On November 30, 2016, the Federal Trade Commission (FTC) and the Florida Attorney General (AG) announced several settlements totaling approximately $27 million in an alleged fraudulent credit card debt reduction scheme. In a set of stipulated orders, all but one defendant agreed to monetary judgments, as well as bans on future telemarketing, selling debt relief services, and credit card processing. The FTC and Florida AG had brought suit in the U.S. District Court for the Middle District of Florida, alleging violations of the Federal Trade Commission Act, the Telemarketing Consumer Fraud and Abuse Prevention Act, the FTC’s Trade Regulation Rule, and the Florida Deceptive and Unfair Trade Practices Act.
According to the amended complaint, the defendants would call debt-laden consumers, promising to help reduce their interest rates and save them thousands. The defendants would charge an upfront fee averaging from $695 to $1,495, but would not fulfill those promises and refuse to refund the fee. Included among the defendants are the credit card processor for the scheme and its officers, who are alleged to have created shell companies to assist in laundering the money from the scheme.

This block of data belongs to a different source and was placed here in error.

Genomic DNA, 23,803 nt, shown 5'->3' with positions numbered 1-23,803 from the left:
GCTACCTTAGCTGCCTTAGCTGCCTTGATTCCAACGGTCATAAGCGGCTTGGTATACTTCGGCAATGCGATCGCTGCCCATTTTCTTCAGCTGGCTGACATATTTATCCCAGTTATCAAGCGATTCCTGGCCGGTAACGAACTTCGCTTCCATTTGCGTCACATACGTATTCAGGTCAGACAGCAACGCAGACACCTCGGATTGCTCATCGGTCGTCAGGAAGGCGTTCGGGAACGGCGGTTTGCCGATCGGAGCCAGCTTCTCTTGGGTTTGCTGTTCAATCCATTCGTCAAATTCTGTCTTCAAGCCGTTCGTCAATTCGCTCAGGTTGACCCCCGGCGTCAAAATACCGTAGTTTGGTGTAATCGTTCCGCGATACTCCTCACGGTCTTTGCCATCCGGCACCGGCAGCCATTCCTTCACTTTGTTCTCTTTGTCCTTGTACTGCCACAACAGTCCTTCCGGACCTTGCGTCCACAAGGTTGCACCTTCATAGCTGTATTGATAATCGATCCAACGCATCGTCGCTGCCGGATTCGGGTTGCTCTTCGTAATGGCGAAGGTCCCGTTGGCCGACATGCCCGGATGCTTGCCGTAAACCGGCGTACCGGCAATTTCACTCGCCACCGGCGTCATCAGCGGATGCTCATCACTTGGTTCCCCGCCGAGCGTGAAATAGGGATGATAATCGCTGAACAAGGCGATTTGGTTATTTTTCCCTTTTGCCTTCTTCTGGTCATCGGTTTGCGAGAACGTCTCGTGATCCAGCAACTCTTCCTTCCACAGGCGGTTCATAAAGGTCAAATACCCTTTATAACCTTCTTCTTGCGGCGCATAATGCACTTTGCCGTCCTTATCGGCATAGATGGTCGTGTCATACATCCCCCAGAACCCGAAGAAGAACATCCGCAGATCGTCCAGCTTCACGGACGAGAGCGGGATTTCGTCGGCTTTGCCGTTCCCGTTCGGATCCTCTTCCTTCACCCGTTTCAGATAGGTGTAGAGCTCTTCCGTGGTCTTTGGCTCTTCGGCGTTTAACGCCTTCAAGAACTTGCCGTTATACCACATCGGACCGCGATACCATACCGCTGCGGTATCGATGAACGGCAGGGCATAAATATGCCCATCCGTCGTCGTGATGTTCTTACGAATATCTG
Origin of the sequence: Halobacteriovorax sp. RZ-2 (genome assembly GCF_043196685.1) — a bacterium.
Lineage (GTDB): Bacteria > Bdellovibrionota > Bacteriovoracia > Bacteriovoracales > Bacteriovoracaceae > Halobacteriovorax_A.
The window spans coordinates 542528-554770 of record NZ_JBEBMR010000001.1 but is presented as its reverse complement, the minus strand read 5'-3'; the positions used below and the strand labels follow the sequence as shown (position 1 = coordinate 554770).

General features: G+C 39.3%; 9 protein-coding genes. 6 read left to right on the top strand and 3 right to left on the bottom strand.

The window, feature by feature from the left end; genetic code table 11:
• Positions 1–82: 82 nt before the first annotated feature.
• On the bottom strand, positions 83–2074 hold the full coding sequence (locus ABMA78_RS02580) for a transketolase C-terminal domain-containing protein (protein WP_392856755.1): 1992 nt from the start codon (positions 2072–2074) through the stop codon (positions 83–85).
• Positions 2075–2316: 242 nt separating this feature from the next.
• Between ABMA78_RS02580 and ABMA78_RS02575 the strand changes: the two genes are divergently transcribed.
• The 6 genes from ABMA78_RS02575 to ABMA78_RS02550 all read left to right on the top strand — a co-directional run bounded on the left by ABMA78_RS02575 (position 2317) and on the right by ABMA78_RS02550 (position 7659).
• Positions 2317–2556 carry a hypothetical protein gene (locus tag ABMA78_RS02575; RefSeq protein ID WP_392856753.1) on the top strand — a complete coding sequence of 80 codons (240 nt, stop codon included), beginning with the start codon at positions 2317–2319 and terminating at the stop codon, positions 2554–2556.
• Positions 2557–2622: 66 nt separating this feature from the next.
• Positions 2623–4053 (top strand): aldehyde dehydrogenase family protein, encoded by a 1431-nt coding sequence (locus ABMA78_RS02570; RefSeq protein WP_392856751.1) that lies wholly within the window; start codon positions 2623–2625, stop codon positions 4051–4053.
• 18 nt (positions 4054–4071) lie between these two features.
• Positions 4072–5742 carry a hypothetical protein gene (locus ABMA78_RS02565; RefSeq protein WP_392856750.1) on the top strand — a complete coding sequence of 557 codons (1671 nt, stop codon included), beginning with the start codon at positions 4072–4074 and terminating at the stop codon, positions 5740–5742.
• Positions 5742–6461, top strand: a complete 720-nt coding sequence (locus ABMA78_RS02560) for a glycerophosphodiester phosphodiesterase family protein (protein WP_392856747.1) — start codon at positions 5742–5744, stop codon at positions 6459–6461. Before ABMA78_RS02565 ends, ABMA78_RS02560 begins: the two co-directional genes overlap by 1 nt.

If the court approves the settlement, the telemarketing companies and their principals will be permanently enjoined from all future telemarketing and selling debt relief products; and the credit card processor and its principals will be permanently enjoined from providing payment processing services. Previous coverage of this lawsuit from Enforcement Watch can be found here.